Other Scientific, Health, Political, Economics and Business Items of Note - plus Miscellanea
Wealthy spending more on health care than poor and middle class, reversing trend (CNBC) Healthcare is the newest benefit of privilege. Health-care inequality is the new income inequality. The rich in the United States — despite being healthier on average than the poor — have become the biggest buyers of health care, a dramatic shift in spending patterns across income groups, according to a new Harvard study. The study also reveals that the poor — who as a group have more health needs and live shorter lives than higher income groups — in recent years have become the group with the lowest-spending per capita, after decades of being the biggest spenders. In other words: People who need health care the most are now getting less of it than the people who need it the least.
‘I’ll Never Retire’: Americans Break Record for Working Past 65 (Bloomberg) Almost 20% of Americans 65 and older are now working, according to the latest data from the U.S. Bureau of Labor Statistics. That’s the most older people with a job since the early 1960s, before the U.S. enacted Medicare. See also next article.
A 'Lost Generation Of Workers': The Cost Of Youth Unemployment (NPR) Note: This article is two years old. See next article for more recent data. As more seniors continue to work, fewer youthful Americans are finding employment. A whopping 5.8 million young people were neither in school nor working as of 2013. It is "a completely different situation than we've seen in the past," says Elisabeth Jacobs, the senior director for policy and academic programs at the Washington Center for Equitable Growth.
United States Youth Unemployment Rate (Trading Economics) Youth unemployment has been improving continuously but still remains more than double that of the total unemployment rate for all age groups. But that is no improvement from 2013 when the ratio was just about the same.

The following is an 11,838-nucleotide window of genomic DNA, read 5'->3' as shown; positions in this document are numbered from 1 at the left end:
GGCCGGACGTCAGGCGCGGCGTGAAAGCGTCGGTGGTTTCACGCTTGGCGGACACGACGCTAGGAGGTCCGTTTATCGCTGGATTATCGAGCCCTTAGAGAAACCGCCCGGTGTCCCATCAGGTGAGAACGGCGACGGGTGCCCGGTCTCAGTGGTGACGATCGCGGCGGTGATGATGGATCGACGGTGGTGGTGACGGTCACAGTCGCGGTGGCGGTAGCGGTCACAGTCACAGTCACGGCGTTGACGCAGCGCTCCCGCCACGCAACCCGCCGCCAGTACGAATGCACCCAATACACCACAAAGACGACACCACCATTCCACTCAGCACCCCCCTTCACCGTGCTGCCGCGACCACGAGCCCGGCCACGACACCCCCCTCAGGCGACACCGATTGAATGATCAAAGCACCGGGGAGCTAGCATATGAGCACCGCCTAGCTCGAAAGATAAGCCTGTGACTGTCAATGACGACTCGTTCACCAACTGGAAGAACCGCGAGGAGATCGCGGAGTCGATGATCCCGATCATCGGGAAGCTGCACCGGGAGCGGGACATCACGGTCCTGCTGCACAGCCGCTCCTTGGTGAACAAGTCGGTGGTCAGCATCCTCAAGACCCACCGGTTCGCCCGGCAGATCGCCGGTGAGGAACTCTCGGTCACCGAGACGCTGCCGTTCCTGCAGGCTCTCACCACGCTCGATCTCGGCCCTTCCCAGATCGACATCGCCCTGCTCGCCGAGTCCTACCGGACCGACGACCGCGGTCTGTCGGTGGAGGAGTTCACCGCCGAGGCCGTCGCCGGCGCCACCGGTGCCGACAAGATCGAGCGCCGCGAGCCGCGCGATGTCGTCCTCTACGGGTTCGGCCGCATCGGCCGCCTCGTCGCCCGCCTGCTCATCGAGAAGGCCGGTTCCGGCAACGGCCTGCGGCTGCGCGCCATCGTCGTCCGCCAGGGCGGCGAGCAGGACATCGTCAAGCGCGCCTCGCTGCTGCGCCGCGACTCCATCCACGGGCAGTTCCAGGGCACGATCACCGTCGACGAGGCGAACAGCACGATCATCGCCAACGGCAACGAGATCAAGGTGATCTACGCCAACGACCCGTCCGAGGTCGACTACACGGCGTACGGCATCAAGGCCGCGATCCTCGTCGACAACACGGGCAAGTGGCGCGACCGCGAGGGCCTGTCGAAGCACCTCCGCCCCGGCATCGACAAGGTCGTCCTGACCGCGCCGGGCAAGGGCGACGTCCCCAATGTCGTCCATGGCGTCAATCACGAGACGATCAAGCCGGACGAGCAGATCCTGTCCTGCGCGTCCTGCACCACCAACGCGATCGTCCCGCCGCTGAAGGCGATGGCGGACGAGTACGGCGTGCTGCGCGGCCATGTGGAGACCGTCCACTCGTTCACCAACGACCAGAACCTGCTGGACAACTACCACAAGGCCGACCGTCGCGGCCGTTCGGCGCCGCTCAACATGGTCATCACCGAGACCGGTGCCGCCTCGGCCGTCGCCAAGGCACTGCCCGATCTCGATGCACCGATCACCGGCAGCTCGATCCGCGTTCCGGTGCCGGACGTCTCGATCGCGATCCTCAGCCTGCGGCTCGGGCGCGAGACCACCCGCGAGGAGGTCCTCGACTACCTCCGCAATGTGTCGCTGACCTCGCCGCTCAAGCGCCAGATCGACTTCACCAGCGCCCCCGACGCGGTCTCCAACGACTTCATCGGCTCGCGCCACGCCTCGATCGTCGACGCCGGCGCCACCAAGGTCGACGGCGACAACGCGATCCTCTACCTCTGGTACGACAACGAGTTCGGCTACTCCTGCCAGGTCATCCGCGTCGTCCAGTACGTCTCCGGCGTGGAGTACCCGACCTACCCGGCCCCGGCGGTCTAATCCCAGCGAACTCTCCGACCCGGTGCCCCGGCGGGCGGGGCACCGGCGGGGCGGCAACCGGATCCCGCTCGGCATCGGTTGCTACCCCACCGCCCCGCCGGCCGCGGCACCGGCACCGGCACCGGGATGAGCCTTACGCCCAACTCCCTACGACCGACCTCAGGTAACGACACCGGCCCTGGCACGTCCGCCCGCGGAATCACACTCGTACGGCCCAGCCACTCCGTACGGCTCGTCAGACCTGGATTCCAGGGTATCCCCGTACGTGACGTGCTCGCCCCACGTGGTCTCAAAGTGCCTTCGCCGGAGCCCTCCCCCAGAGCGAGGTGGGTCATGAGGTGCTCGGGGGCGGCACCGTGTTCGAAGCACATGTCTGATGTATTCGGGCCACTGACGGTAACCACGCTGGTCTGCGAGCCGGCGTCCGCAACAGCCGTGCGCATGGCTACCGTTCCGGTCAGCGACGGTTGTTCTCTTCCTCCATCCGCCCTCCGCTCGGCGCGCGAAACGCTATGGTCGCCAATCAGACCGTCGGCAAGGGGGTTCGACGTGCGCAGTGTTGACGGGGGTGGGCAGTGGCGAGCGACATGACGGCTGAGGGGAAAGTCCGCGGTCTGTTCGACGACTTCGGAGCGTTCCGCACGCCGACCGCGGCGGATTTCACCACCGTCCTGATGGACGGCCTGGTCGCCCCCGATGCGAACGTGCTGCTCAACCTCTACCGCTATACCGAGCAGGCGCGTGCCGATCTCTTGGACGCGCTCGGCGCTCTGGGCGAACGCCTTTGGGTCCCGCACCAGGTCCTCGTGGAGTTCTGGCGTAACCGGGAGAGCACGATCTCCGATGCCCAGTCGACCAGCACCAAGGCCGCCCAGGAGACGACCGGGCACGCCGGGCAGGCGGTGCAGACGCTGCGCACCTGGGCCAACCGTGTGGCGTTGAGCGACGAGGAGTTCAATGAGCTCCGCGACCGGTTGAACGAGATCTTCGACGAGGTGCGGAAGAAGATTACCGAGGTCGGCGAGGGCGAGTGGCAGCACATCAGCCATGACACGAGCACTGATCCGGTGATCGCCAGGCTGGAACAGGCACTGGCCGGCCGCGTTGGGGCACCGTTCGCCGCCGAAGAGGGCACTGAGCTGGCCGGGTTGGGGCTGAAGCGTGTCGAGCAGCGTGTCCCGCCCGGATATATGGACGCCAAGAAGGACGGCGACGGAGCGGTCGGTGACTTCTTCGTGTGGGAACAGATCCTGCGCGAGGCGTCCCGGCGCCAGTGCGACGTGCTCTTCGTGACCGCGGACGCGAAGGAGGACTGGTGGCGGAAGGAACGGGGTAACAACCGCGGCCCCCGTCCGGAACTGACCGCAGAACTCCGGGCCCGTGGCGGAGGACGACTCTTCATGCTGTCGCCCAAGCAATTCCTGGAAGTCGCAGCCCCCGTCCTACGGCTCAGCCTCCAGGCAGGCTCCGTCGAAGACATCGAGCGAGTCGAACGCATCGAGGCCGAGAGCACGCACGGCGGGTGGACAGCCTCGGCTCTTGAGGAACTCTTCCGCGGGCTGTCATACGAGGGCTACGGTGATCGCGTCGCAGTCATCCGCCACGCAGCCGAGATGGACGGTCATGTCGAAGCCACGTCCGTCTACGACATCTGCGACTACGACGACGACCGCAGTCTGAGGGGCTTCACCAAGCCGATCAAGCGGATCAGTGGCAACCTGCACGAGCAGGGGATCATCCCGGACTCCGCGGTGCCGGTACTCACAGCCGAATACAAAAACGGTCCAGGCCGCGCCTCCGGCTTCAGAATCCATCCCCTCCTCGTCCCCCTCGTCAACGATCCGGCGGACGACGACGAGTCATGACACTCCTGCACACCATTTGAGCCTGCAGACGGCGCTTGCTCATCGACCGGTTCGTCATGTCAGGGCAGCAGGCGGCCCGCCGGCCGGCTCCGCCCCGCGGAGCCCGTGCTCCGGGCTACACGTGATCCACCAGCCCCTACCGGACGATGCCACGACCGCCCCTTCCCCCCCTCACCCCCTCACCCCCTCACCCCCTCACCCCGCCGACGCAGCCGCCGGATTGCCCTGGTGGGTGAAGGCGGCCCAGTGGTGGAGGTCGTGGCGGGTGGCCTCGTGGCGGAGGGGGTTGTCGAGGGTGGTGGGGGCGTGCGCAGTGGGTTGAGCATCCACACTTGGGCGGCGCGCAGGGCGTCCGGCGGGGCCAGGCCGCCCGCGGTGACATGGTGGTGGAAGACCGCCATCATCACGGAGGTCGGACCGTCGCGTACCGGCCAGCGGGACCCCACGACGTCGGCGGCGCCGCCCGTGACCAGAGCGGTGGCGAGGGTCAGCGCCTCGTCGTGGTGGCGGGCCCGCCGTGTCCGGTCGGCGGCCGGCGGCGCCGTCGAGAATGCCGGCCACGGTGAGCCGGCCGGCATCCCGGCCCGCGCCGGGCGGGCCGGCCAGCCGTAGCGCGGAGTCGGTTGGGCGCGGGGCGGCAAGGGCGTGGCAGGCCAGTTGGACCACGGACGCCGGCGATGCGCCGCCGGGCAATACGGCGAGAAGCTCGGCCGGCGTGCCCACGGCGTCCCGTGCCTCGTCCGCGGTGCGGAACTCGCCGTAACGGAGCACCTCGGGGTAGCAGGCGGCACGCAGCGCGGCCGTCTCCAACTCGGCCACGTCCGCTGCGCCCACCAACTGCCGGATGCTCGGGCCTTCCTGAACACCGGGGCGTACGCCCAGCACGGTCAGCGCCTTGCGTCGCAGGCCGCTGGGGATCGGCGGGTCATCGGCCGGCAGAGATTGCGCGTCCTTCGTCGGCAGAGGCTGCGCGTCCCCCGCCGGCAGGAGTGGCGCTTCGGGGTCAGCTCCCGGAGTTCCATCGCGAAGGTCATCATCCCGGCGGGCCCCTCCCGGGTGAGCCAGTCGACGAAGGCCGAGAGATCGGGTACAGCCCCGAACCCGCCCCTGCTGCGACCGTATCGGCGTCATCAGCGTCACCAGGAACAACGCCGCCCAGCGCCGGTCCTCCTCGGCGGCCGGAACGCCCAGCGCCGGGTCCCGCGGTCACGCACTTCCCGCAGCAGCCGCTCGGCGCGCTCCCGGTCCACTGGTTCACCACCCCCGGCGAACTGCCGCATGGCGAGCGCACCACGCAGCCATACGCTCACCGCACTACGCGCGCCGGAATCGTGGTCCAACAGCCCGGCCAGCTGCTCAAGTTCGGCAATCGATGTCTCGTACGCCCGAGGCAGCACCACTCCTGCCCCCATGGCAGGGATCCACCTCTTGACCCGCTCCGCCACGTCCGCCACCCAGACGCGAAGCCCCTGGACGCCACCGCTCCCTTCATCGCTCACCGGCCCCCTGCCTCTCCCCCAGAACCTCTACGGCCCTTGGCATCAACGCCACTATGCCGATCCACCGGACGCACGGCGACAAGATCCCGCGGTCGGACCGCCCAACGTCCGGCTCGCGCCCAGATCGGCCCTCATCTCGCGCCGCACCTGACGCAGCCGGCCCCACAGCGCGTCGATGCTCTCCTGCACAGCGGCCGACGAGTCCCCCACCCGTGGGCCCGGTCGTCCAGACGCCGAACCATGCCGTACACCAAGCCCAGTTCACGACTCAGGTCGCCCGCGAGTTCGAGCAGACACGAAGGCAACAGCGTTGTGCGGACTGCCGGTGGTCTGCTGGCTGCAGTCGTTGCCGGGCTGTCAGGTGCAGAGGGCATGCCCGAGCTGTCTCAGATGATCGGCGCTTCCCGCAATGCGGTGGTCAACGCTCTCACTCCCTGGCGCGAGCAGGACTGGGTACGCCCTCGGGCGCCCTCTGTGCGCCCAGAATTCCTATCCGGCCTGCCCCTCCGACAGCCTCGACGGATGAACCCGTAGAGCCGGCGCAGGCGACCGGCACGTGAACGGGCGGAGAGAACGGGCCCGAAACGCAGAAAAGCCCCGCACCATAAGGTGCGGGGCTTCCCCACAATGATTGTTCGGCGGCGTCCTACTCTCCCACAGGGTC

DoubleLine's Gundlach: Gold remains best investment in 'shaky' world (Reuters) Jeffrey Gundlach, the chief executive of DoubleLine Capital, said on Wednesday that gold remains the best investment amid fears of instability in the European Union and prolonged global stagnation, as well as concerns over the effectiveness of central bank policies. Gold hit more than two-year highs on Wednesday as some bond yields slid to record lows in the wake of Britain's vote to leave the European Union, prompting investors to buy bullion as a haven from risk. Spot gold XAU=, which is up almost 30% so far this year, was up 0.56% at $1,363 per ounce at 2:34 p.m. EDT (1834 GMT). Gundlach said in a telephone interview:
"Things are shaky and feeling dangerous. I am not selling gold.”
Gold & Silver index, breaks through triple resistance level (Kimble Charting Solutions) Chris Kimble has contributed to GEI. The chart below looks at the Gold & Silver Mining Index, dating back to to the early 1980’s. The Index lost over 80% of its value from 2011 to the 2016 lows, where it looks to have created a double bottom (2000 lows).